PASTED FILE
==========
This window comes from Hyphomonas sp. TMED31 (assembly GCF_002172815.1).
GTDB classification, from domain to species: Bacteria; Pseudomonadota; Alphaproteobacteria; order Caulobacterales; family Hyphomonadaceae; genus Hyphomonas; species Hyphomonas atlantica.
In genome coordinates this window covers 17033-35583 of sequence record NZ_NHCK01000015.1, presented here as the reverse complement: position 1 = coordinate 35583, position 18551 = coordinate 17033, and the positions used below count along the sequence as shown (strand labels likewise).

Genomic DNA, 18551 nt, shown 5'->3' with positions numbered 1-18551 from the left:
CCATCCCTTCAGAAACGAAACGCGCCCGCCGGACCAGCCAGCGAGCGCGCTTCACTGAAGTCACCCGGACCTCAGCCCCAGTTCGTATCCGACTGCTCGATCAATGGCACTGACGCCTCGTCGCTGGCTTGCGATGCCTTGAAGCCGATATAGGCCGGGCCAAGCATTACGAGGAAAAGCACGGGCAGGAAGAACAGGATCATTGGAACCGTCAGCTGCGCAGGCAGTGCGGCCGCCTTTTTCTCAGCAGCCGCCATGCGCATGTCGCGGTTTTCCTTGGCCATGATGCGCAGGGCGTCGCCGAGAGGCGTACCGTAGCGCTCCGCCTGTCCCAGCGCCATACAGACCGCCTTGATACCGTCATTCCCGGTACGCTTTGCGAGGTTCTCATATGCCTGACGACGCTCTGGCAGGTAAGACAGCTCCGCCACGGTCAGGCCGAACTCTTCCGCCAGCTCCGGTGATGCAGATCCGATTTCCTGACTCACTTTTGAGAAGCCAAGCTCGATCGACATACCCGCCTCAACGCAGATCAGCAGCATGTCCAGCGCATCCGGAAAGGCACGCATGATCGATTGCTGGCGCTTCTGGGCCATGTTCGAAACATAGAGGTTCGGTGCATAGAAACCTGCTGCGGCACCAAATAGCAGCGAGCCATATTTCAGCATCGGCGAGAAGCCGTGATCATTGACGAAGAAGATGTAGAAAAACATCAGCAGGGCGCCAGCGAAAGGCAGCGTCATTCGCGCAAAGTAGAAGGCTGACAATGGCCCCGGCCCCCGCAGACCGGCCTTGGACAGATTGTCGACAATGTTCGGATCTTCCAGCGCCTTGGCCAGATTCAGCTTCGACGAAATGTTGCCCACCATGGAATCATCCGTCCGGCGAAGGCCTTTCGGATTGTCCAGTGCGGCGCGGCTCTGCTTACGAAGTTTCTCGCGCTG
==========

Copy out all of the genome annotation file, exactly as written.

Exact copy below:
This window comes from Hyphomonas sp. TMED31 (assembly GCF_002172815.1).
GTDB classification, from domain to species: Bacteria; Pseudomonadota; Alphaproteobacteria; order Caulobacterales; family Hyphomonadaceae; genus Hyphomonas; species Hyphomonas atlantica.
In genome coordinates this window covers 17033-35583 of sequence record NZ_NHCK01000015.1, presented here as the reverse complement: position 1 = coordinate 35583, position 18551 = coordinate 17033, and the positions used below count along the sequence as shown (strand labels likewise).

Genomic DNA, 18551 nt, shown 5'->3' with positions numbered 1-18551 from the left:
CCATCCCTTCAGAAACGAAACGCGCCCGCCGGACCAGCCAGCGAGCGCGCTTCACTGAAGTCACCCGGACCTCAGCCCCAGTTCGTATCCGACTGCTCGATCAATGGCACTGACGCCTCGTCGCTGGCTTGCGATGCCTTGAAGCCGATATAGGCCGGGCCAAGCATTACGAGGAAAAGCACGGGCAGGAAGAACAGGATCATTGGAACCGTCAGCTGCGCAGGCAGTGCGGCCGCCTTTTTCTCAGCAGCCGCCATGCGCATGTCGCGGTTTTCCTTGGCCATGATGCGCAGGGCGTCGCCGAGAGGCGTACCGTAGCGCTCCGCCTGTCCCAGCGCCATACAGACCGCCTTGATACCGTCATTCCCGGTACGCTTTGCGAGGTTCTCATATGCCTGACGACGCTCTGGCAGGTAAGACAGCTCCGCCACGGTCAGGCCGAACTCTTCCGCCAGCTCCGGTGATGCAGATCCGATTTCCTGACTCACTTTTGAGAAGCCAAGCTCGATCGACATACCCGCCTCAACGCAGATCAGCAGCATGTCCAGCGCATCCGGAAAGGCACGCATGATCGATTGCTGGCGCTTCTGGGCCATGTTCGAAACATAGAGGTTCGGTGCATAGAAACCTGCTGCGGCACCAAATAGCAGCGAGCCATATTTCAGCATCGGCGAGAAGCCGTGATCATTGACGAAGAAGATGTAGAAAAACATCAGCAGGGCGCCAGCGAAAGGCAGCGTCATTCGCGCAAAGTAGAAGGCTGACAATGGCCCCGGCCCCCGCAGACCGGCCTTGGACAGATTGTCGACAATGTTCGGATCTTCCAGCGCCTTGGCCAGATTCAGCTTCGACGAAATGTTGCCCACCATGGAATCATCCGTCCGGCGAAGGCCTTTCGGATTGTCCAGTGCGGCGCGGCTCTGCTTACGAAGTTTCTCGCGCTG